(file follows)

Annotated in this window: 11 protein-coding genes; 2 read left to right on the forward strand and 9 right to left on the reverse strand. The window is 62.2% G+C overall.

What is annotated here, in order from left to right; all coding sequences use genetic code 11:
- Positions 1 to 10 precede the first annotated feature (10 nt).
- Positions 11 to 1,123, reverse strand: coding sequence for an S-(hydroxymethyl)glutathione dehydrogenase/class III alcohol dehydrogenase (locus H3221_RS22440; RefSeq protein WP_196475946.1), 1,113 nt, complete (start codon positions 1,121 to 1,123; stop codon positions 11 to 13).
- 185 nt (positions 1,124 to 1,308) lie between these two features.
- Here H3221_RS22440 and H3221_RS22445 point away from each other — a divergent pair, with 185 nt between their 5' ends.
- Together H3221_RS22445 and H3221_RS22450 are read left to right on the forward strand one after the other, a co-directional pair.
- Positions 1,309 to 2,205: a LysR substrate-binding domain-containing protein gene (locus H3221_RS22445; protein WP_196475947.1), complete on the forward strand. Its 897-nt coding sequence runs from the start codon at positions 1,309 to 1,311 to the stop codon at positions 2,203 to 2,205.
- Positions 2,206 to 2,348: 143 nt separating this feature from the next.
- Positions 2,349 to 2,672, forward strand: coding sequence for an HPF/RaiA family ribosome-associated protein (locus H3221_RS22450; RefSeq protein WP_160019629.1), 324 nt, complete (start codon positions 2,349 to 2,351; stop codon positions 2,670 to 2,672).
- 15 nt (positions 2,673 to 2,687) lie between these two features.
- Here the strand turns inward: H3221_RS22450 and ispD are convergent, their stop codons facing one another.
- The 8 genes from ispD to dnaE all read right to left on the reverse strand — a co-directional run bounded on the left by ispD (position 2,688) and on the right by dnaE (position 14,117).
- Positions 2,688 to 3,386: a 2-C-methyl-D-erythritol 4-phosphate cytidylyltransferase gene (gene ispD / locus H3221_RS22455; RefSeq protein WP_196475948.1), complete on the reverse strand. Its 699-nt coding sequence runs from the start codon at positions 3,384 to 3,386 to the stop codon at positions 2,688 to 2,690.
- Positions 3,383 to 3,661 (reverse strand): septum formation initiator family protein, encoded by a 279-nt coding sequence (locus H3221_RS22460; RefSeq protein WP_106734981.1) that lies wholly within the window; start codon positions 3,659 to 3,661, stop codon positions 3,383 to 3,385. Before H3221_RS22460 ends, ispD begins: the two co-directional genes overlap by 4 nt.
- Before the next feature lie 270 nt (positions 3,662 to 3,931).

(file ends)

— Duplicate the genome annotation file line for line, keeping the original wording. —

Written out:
Annotated in this window: 11 protein-coding genes; 2 read left to right on the forward strand and 9 right to left on the reverse strand. The window is 62.2% G+C overall.

What is annotated here, in order from left to right; all coding sequences use genetic code 11:
- Positions 1 to 10 precede the first annotated feature (10 nt).
- Positions 11 to 1,123, reverse strand: coding sequence for an S-(hydroxymethyl)glutathione dehydrogenase/class III alcohol dehydrogenase (locus H3221_RS22440; RefSeq protein WP_196475946.1), 1,113 nt, complete (start codon positions 1,121 to 1,123; stop codon positions 11 to 13).
- 185 nt (positions 1,124 to 1,308) lie between these two features.
- Here H3221_RS22440 and H3221_RS22445 point away from each other — a divergent pair, with 185 nt between their 5' ends.
- Together H3221_RS22445 and H3221_RS22450 are read left to right on the forward strand one after the other, a co-directional pair.
- Positions 1,309 to 2,205: a LysR substrate-binding domain-containing protein gene (locus H3221_RS22445; protein WP_196475947.1), complete on the forward strand. Its 897-nt coding sequence runs from the start codon at positions 1,309 to 1,311 to the stop codon at positions 2,203 to 2,205.
- Positions 2,206 to 2,348: 143 nt separating this feature from the next.
- Positions 2,349 to 2,672, forward strand: coding sequence for an HPF/RaiA family ribosome-associated protein (locus H3221_RS22450; RefSeq protein WP_160019629.1), 324 nt, complete (start codon positions 2,349 to 2,351; stop codon positions 2,670 to 2,672).
- 15 nt (positions 2,673 to 2,687) lie between these two features.
- Here the strand turns inward: H3221_RS22450 and ispD are convergent, their stop codons facing one another.
- The 8 genes from ispD to dnaE all read right to left on the reverse strand — a co-directional run bounded on the left by ispD (position 2,688) and on the right by dnaE (position 14,117).
- Positions 2,688 to 3,386: a 2-C-methyl-D-erythritol 4-phosphate cytidylyltransferase gene (gene ispD / locus H3221_RS22455; RefSeq protein WP_196475948.1), complete on the reverse strand. Its 699-nt coding sequence runs from the start codon at positions 3,384 to 3,386 to the stop codon at positions 2,688 to 2,690.
- Positions 3,383 to 3,661 (reverse strand): septum formation initiator family protein, encoded by a 279-nt coding sequence (locus H3221_RS22460; RefSeq protein WP_106734981.1) that lies wholly within the window; start codon positions 3,659 to 3,661, stop codon positions 3,383 to 3,385. Before H3221_RS22460 ends, ispD begins: the two co-directional genes overlap by 4 nt.
- Before the next feature lie 270 nt (positions 3,662 to 3,931).